Even if they succeed, this will be of little comfort to Koriama and other local leaders fearful about what this massacre signals. While tribal conflict is deep rooted in Hela, they describe what happened in Karida village as unprecedented in lore or memory.
“This, I have never seen in my life,” bereft local chief Hokoko Minape told PNG journalist Scott Waide.
Police Minister Bryan Kramer declared his concern that the killings “changed everything … that it will become the new trend”.
Close observers of events in Hela are similarly appalled, but rather less surprised. The killings follow years of escalating violence in a landscape untouched by Europeans only 85 years ago, but which is today the powerhouse of the nation’s resources economy.
Australian National University anthropologist Dr Chris Ballard, who has spent many years living with and researching the area’s dominant Huli population, agrees with local observations that the massacre falls outside even the eroded rules of tribal warfare. Before European contact, these constraints “managed fighting quite effectively,” he says.
“Even in the worst cases of warfare where entire clans were forced off their territory, casualties were pretty minimal and they were almost always fighting men.” Given dense webs of social connection and strict requirements around paying compensation for deaths, random killing were considered “truly dumb”.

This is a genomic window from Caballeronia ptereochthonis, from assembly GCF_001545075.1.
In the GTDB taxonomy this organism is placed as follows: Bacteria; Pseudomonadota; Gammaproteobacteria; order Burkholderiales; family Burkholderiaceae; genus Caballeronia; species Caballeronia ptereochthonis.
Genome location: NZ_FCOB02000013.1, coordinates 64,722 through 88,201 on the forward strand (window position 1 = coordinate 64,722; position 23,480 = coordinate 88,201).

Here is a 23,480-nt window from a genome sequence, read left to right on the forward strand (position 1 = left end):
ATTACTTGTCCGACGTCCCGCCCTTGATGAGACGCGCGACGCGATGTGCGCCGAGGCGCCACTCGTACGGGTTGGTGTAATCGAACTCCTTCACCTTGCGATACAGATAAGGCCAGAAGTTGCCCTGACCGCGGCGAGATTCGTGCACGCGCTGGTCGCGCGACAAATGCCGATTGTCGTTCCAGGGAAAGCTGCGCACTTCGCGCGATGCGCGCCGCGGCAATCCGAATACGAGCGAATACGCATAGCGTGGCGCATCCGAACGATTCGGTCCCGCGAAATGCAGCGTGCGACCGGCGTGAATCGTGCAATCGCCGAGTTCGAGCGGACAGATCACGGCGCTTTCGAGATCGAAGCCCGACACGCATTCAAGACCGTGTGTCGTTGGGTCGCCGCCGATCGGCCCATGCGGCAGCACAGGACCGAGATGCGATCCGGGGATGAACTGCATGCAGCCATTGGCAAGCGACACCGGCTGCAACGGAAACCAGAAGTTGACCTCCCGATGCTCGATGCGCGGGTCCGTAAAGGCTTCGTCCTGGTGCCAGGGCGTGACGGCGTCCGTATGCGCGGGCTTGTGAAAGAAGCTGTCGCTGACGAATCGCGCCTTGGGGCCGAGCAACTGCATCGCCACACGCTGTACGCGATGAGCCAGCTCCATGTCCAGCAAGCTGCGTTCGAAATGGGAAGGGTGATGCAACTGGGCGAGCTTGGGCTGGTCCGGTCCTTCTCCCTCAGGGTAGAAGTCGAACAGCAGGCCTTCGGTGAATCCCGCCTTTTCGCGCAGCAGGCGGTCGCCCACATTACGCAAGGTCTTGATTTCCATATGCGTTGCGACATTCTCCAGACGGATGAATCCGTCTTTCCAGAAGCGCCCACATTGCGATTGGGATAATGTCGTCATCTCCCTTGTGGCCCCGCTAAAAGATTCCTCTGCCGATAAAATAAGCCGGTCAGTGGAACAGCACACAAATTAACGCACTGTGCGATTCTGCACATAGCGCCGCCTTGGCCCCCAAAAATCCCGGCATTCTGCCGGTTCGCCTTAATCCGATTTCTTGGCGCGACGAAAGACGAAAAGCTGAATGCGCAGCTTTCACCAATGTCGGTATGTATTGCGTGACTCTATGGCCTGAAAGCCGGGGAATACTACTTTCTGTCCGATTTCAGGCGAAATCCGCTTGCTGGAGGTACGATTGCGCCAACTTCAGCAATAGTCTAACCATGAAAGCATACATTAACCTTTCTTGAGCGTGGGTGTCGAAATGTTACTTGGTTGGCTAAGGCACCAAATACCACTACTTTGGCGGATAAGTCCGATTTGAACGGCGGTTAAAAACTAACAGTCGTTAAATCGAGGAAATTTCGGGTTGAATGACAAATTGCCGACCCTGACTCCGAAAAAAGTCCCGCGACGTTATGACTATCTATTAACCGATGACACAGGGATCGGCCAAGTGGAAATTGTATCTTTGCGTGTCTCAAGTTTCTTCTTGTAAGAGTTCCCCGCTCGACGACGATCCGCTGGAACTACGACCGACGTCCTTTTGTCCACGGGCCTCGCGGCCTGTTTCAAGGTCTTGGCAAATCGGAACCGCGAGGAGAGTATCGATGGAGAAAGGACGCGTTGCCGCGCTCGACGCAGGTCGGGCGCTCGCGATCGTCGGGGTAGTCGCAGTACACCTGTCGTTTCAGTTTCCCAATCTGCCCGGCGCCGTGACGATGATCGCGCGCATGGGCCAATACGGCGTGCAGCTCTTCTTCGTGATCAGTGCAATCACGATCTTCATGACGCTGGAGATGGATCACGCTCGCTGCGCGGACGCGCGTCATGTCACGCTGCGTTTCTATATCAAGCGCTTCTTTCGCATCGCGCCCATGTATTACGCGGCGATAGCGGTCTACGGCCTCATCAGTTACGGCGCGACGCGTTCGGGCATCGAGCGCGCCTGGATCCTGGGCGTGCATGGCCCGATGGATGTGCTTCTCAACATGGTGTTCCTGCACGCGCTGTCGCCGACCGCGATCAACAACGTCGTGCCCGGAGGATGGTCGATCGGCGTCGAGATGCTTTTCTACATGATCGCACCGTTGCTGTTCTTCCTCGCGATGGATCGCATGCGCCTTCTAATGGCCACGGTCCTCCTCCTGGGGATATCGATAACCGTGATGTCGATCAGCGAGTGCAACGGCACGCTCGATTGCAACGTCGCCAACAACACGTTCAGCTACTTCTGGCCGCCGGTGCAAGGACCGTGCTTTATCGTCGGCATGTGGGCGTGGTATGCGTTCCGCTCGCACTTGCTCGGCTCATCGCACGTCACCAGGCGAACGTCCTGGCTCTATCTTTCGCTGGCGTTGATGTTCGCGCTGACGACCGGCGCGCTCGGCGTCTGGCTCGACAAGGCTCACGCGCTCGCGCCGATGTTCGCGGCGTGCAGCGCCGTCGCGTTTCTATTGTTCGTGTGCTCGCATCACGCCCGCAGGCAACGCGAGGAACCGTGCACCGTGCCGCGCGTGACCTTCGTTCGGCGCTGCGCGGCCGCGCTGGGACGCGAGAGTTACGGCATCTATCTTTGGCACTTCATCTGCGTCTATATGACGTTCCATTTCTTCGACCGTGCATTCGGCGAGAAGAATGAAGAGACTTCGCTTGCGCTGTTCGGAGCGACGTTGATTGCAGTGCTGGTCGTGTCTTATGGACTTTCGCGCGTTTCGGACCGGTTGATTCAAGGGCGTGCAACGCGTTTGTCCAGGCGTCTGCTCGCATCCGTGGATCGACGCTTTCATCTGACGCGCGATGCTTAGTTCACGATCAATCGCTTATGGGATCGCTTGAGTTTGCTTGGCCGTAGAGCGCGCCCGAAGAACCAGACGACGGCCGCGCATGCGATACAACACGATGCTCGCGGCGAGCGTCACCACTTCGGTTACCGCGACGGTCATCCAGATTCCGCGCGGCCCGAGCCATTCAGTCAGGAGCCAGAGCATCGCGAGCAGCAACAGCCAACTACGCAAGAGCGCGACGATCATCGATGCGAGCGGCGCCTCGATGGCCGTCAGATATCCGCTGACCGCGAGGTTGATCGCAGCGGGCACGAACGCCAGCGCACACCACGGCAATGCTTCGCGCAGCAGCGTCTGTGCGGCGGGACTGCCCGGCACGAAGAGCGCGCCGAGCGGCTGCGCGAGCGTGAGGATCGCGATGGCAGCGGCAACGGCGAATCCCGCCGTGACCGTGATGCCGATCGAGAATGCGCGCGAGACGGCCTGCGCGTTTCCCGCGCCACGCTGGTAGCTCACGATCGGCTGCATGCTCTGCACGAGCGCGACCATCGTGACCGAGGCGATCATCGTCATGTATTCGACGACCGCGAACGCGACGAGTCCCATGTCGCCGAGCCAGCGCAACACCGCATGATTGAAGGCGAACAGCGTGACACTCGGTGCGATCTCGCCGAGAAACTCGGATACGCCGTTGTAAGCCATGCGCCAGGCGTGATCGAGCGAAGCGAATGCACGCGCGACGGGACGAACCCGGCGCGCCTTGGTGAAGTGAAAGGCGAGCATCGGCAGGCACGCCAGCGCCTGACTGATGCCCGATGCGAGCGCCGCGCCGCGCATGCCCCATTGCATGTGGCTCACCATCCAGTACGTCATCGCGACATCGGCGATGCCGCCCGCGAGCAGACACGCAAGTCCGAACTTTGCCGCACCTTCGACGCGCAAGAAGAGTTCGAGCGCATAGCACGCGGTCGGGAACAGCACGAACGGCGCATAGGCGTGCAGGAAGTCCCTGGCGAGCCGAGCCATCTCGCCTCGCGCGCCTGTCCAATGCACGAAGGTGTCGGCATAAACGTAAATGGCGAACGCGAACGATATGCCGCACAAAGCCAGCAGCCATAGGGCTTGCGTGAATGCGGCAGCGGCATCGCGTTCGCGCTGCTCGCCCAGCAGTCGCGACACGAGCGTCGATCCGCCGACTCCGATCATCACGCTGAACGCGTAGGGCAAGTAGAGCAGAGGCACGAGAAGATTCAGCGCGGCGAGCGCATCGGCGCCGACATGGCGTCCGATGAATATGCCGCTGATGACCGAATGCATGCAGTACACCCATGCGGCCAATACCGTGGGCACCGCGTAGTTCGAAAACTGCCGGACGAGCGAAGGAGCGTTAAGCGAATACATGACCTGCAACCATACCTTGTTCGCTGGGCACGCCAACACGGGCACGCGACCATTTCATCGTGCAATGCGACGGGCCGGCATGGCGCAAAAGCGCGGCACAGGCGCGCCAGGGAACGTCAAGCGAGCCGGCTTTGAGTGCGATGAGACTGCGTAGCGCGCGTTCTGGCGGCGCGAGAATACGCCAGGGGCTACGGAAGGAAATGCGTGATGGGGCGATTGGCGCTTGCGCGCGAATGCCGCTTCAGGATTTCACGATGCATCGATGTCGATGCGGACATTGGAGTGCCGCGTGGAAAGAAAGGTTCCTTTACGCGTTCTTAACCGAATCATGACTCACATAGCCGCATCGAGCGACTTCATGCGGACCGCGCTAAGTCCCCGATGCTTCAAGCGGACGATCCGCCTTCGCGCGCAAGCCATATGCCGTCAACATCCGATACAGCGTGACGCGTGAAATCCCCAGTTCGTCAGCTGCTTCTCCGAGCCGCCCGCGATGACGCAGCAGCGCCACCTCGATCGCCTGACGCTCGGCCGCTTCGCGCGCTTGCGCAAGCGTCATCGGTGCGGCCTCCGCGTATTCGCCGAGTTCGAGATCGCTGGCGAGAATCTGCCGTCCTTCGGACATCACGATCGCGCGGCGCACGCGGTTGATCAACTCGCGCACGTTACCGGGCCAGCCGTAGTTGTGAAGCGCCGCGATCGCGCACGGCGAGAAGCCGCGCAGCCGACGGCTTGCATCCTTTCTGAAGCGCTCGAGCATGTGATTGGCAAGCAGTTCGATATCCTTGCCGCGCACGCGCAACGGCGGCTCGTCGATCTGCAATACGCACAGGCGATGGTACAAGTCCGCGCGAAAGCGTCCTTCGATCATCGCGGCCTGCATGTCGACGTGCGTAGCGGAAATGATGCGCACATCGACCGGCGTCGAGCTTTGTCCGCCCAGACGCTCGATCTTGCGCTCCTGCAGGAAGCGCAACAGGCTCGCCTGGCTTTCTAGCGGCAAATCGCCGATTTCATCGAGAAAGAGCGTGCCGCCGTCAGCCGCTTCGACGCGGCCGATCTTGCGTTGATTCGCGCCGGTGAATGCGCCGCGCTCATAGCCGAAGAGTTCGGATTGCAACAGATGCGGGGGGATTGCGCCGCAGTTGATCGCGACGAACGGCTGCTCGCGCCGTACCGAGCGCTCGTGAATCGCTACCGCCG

“Nobody was interested in mass death. The cost of having to fork out pigs for compensation for death placed limits on what people were prepared to even envisage.”
Explosive anger over broken promises
Today locals live in constant fear and Hela is a virtual no-go zone to outsiders despite the fact that the recent atrocities played out barely 30 kilometres, as the helicopter flies, from the fortified compounds that are the heart of the nation’s largest resources project, the $US19 billion Exxon-Mobil led PNGLNG (Liquefied Natural Gas).